Nevertheless, the outbreak of World War I facilitated the passage of the Immigration Act of 1917, which included the long-debated literacy test and banned immigration from most of Asia, despite the hopes of Wilsonian internationalists that the end of the war would see a loosening of immigration restrictions. We now know that the 1920s did not witness a flowering of American internationalism but instead saw the rise of isolationism and increased immigration restriction. Kurashige lends nuance to this old debate by tracing the continuing support for the egalitarian perspective in Congress and even in California. His reading of the hearings on Japanese immigration held in 1920 reveal support for the Japanese from a variety of groups. He argues that those who shared common interest with the Japanese—teachers, social workers, businessmen—understood the value of Japanese contributions to American society and saw no need to exclude them. Despite this support, as we know, Congress ignored those who warned of the danger of offending Japan by including Asian exclusion in the notorious 1924 Immigration Act.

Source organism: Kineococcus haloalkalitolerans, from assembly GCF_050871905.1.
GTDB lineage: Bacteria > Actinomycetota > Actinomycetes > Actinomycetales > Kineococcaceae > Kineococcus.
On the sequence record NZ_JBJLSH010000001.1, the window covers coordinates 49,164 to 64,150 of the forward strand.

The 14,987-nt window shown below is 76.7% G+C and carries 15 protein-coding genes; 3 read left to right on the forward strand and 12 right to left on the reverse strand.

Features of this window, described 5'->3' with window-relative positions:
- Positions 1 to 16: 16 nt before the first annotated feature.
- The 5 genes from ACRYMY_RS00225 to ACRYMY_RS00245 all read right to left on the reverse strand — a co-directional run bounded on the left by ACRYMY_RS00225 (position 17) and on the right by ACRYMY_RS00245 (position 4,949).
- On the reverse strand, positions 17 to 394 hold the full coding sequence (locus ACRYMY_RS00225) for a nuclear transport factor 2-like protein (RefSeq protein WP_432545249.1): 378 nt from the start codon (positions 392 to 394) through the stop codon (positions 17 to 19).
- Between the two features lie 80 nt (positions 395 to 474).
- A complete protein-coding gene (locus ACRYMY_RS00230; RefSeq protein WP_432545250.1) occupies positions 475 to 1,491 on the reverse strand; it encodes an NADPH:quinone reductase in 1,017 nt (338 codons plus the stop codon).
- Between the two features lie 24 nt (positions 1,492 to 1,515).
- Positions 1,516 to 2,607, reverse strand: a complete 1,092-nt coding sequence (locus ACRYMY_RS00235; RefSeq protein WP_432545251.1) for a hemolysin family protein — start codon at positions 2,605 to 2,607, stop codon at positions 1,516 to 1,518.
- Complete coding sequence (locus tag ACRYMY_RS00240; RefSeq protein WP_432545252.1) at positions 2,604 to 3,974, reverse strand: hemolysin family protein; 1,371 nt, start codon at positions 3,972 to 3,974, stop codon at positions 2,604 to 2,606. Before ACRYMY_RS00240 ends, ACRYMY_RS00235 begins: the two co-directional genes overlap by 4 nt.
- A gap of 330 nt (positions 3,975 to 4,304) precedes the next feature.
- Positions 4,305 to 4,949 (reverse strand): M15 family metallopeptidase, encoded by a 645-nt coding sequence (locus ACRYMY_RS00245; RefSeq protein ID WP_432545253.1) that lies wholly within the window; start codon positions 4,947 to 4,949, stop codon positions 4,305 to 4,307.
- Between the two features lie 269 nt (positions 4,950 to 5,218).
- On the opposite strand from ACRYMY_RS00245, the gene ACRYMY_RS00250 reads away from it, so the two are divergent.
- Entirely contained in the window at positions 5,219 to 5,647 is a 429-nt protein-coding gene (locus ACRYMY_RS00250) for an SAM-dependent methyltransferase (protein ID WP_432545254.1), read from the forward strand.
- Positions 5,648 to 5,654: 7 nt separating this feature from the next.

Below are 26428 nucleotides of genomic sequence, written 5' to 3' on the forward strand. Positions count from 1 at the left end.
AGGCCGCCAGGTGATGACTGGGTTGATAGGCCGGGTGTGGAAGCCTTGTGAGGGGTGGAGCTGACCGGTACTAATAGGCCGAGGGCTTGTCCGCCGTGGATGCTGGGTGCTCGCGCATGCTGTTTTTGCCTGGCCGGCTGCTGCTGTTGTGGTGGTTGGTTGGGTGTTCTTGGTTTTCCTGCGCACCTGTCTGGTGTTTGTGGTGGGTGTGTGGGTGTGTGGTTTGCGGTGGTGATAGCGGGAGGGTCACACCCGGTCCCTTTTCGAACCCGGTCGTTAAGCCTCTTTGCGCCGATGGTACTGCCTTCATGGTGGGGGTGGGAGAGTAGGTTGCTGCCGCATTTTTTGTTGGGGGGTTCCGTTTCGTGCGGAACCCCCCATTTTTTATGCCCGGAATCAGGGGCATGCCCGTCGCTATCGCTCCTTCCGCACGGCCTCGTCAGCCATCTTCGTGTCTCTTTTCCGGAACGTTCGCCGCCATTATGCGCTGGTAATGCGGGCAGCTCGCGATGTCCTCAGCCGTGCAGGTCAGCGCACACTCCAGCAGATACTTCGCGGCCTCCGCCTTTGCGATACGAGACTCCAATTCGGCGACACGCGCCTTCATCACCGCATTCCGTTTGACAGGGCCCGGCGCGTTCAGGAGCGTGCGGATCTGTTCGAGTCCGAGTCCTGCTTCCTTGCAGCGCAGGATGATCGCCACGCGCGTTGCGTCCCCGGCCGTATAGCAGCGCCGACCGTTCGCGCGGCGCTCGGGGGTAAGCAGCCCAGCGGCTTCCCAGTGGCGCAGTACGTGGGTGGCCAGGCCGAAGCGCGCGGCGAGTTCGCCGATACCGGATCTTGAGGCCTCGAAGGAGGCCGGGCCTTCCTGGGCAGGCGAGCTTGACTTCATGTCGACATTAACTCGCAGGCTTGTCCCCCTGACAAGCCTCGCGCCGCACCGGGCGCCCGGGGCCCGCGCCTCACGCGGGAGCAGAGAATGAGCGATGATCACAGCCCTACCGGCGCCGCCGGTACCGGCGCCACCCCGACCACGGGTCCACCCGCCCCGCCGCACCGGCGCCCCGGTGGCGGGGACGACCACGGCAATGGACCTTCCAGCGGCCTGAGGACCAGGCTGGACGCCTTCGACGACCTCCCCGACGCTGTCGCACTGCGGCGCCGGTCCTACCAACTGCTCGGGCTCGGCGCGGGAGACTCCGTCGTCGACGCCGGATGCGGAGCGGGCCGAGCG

Kurashige points to the final exclusion of Asians through the 1924 law as the moment when exclusionist attention turned from the Japanese to Filipinos, whose status as citizens of a US territory made their immigration status more challenging to regulate. Although exclusionists achieved victory with the Tydings-McDuffee Act, which paired Philippine independence with exclusion of Filipino immigrants as aliens ineligibile for citizenship, Kurashige argues that the tenor of the debate differed in the thirties. Radical labor unions of the decade allowed Filipino members and opposed exclusion; international organizations, such as the Institute on Pacific Relations, sought to study and publicize Pacific cultures and ease relations between Asia and the United States; and the blatant racism of earlier debates was, he argues, no longer as acceptable, although still prevalent outside the halls of government. In the face of this critique, exclusionists couched their objections as a “necessary evil” rather than “an unambiguous social good” (p. 156).